I followed this with Lucia, a Cuban classic but without subtitles and Rafa I could not do justice to this great film.  I need to watch it again in a year or so and with a Cuban.  The images of the nuns being raped in the early part of the film, took my breath away.  Just be warned.  Its hard hitting stuff!

Solas created one of the most important works in the nascent feminist cinema of the period.  Told in three segments, set in 1895, 1932, and in the heady years just after the Revolution,Lucia is an epic of Cuban history. The three Lucias are literally, different women, each of their stories combining into a larger narrative of slow, painful progress for Cuba, less as a nation than as a society. The three Lucias each offer different visions of class; Solas deftly links concern with economic materialism to character growth and change, in the process transforming that often very bourgeois cinematic genre, the family melodrama, into a platform for social investigation.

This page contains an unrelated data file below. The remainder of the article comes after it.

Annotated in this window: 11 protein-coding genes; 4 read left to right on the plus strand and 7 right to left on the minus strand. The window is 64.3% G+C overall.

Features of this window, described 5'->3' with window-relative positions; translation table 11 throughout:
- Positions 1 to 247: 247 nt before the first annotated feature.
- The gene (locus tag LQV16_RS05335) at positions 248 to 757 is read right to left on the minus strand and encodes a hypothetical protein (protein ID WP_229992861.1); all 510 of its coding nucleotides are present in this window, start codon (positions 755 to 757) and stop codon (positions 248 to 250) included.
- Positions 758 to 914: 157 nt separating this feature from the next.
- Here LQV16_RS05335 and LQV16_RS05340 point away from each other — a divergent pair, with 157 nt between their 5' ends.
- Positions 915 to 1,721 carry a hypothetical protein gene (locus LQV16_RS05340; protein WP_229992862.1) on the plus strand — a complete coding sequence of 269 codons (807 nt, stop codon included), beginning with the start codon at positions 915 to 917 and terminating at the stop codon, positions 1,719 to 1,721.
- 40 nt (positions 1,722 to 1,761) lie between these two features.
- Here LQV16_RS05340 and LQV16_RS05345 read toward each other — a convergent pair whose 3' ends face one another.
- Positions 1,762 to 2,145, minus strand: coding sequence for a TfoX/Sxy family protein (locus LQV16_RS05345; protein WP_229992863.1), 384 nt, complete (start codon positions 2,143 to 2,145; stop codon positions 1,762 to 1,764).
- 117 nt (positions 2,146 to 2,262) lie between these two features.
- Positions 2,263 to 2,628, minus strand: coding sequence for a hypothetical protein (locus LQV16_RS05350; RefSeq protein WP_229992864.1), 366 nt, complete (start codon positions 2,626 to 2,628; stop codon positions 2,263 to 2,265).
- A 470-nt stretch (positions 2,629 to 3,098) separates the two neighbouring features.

I was lucky enough to meet one of the Lucia’s in my early days in Havana, Eslinda Nuñez.  I did not realise I was chatting with a Cuban icon on a night out at the Mexican embassy, I was just impressed by a beautiful and elegant woman, so easy to talk to and unpretentious.  I hope to meet her again soon.